The first Indian Rafale will be armed with MBDA missiles. But India has not yet selected targeting pods or bombs. However, a report suggested that DRDO has developed an advanced and most sought after indigenous weapon targeting system in the world, which sharpens the attack capabilities of fighter jets in all-weather conditions. This device could be integrated both in the Rafale and the TEJAS variants. Laser Designator Pods (LDPs) are complex laser targeting systems used by the military. American firm Lockheed Martin has been developing a cost-effective fibre laser system that will be demonstrated on a fighter jet in 2021. According to sources, DRDO scientists has claimed that their laser designator pod is highly cost-effective and accurate.

In 2019, India should receive its first Rafale. The first unit of an order of 36 fighters. The contract with French manufacturers also includes the supply of MICA and METEOR air-to-air missiles and MBDA's Scalp / Storm Shadow cruise missile.

On the French side, Thales offers the Talios pod, which was qualified on Rafale at the end of 2018 as part of the F3R standard. At the Aero India show, the French manufacturer presented the features and quality of the sensors currently available with the Talios. But Thales also insists on expected changes to the system as part of the F4 Rafale standard which is under development. For example, Talios can be paired with the helmet viewfinder which must be integrated on Rafale F4. Thales also offers a feature called "Permanent Vision" a three-dimensional cartographic representation of the area in which the Rafale operates. This vision indicates in particular the area of ​​sight of the pod. Thales also wants to use artificial intelligence to allow the pod to automatically identify ground targets. Finally, features developed for the Reco-NG pod will be integrated to allow the Talios to also perform reconnaissance missions. This would truly make the Indian Rafale the most advanced and unsurpassable fighter jet complex in the entire Asian continent.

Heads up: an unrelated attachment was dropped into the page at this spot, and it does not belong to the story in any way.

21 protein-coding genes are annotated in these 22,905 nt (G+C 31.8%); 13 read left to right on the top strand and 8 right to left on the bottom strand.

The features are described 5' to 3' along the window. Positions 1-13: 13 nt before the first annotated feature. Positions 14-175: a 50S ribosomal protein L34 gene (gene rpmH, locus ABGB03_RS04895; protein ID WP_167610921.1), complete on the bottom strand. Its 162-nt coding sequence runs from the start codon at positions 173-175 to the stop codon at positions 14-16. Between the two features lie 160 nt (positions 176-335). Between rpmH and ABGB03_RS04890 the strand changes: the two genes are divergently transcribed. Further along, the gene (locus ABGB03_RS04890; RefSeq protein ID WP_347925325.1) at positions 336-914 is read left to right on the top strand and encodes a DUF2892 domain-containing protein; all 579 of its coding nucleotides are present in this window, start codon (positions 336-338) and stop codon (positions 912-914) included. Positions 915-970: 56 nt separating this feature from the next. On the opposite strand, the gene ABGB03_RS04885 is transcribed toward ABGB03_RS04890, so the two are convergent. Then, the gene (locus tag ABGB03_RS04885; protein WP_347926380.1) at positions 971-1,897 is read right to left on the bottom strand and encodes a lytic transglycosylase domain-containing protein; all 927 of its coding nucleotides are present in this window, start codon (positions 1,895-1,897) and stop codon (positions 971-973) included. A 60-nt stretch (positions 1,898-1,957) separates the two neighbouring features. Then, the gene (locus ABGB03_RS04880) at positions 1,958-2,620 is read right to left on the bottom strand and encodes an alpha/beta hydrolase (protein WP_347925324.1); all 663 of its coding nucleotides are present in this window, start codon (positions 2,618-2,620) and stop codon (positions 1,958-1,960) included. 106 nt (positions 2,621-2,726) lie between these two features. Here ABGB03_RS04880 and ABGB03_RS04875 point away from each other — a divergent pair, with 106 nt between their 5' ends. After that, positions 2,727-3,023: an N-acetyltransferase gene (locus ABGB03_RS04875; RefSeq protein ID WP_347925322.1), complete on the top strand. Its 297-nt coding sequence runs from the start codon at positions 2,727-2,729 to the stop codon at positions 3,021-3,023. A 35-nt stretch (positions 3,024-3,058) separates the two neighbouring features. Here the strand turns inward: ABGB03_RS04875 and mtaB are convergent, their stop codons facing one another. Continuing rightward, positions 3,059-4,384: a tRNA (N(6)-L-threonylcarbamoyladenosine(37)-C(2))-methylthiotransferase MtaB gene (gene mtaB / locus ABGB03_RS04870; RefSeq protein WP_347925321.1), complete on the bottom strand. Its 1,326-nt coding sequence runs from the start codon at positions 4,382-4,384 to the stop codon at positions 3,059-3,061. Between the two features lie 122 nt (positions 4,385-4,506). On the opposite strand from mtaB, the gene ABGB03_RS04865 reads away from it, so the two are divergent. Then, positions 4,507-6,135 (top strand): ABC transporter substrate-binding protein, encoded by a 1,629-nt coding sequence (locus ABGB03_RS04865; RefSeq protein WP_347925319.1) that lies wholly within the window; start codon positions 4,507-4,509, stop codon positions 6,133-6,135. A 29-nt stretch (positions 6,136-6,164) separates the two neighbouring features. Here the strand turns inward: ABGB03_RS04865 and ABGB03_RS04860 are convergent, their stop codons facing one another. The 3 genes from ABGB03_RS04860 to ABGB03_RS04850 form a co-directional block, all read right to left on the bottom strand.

For now the Rafale was sold in Egypt with a French system, but Qatar has chosen the Lockheed Martin Sniper pod.

With regard to air-ground armament, India could choose Safran's A2SM (Modular Air Ground Armament). But Israel has also proposed their armaments such as Rafael's Spice bombs. The Rafale can also carry American GBU guided bomb kits.

The Rafale is offered to the Indian Navy as part of a program to acquire 57 on-board fighters. In this case the device could be equipped with the formidable and very successful AM39 Exocet missiles.

IDN at Aero India 2019

Dhanush Artillery Gun To Be Made In Medak

Hyderabad: It’s going to be a boom time for the Ordnance Factory in Telangana’s Yeddumailaram in Medak district. In what could be giving thrust to the Make in India initiative, the factory will manufacture 114 ‘Dhanush’ artillery guns for the Army. The factory, located 50 km from here, recently received a bulk order from the Indian Army and the ministry of defence (MoD) for producing the first-ever indigenous artillery gun, Dhanush, at its unit.